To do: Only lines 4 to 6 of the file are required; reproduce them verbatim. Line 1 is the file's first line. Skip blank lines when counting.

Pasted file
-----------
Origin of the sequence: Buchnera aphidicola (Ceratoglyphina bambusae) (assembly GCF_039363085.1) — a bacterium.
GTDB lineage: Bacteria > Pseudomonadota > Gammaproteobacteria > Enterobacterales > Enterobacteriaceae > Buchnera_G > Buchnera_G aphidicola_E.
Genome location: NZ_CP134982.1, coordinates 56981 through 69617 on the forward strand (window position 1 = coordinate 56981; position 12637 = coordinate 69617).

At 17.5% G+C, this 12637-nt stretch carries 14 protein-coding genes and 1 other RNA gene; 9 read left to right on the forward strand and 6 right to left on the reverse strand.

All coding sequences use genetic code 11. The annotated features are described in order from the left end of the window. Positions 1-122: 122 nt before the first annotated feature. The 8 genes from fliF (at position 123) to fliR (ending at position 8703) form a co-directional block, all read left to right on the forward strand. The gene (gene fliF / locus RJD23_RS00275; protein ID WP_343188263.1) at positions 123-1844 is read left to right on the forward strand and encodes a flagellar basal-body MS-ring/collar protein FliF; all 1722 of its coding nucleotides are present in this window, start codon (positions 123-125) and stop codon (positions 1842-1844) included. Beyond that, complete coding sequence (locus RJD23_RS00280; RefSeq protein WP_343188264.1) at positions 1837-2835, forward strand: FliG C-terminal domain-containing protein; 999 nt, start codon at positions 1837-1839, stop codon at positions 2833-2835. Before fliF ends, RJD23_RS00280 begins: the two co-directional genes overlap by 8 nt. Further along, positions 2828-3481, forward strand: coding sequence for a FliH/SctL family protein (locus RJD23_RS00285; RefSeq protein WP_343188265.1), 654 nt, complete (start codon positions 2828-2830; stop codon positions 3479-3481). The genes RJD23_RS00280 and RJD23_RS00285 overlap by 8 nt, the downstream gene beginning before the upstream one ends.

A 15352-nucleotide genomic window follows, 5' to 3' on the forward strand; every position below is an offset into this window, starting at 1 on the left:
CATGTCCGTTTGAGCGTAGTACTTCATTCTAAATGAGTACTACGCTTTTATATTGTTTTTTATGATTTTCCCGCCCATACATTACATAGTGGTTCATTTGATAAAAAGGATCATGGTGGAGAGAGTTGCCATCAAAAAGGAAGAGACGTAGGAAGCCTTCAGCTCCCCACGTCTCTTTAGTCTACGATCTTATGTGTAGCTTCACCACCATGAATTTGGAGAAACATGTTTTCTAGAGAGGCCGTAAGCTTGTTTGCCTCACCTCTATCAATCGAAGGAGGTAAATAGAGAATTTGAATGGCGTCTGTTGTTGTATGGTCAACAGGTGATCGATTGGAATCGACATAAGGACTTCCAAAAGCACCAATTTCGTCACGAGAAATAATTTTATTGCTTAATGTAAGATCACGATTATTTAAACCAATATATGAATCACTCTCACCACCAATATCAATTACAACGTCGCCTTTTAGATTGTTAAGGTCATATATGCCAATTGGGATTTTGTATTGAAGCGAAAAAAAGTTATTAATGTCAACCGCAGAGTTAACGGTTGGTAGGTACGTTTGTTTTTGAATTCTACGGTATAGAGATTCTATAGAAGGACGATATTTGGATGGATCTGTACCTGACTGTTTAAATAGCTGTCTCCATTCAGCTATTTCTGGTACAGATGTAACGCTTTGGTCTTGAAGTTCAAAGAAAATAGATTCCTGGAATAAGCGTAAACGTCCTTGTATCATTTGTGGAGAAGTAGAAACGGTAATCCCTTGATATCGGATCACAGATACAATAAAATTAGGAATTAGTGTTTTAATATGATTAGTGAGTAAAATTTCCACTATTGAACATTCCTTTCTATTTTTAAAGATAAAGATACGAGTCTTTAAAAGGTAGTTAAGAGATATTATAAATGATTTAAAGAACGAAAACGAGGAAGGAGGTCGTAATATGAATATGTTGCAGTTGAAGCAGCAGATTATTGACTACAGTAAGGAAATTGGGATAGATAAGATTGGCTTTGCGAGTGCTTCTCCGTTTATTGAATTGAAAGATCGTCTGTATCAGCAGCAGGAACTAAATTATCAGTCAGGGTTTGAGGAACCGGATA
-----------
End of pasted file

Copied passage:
At 17.5% G+C, this 12637-nt stretch carries 14 protein-coding genes and 1 other RNA gene; 9 read left to right on the forward strand and 6 right to left on the reverse strand.

All coding sequences use genetic code 11. The annotated features are described in order from the left end of the window. Positions 1-122: 122 nt before the first annotated feature. The 8 genes from fliF (at position 123) to fliR (ending at position 8703) form a co-directional block, all read left to right on the forward strand. The gene (gene fliF / locus RJD23_RS00275; protein ID WP_343188263.1) at positions 123-1844 is read left to right on the forward strand and encodes a flagellar basal-body MS-ring/collar protein FliF; all 1722 of its coding nucleotides are present in this window, start codon (positions 123-125) and stop codon (positions 1842-1844) included. Beyond that, complete coding sequence (locus RJD23_RS00280; RefSeq protein WP_343188264.1) at positions 1837-2835, forward strand: FliG C-terminal domain-containing protein; 999 nt, start codon at positions 1837-1839, stop codon at positions 2833-2835. Before fliF ends, RJD23_RS00280 begins: the two co-directional genes overlap by 8 nt. Further along, positions 2828-3481, forward strand: coding sequence for a FliH/SctL family protein (locus RJD23_RS00285; RefSeq protein WP_343188265.1), 654 nt, complete (start codon positions 2828-2830; stop codon positions 3479-3481). The genes RJD23_RS00280 and RJD23_RS00285 overlap by 8 nt, the downstream gene beginning before the upstream one ends.

A 15352-nucleotide genomic window follows, 5' to 3' on the forward strand; every position below is an offset into this window, starting at 1 on the left: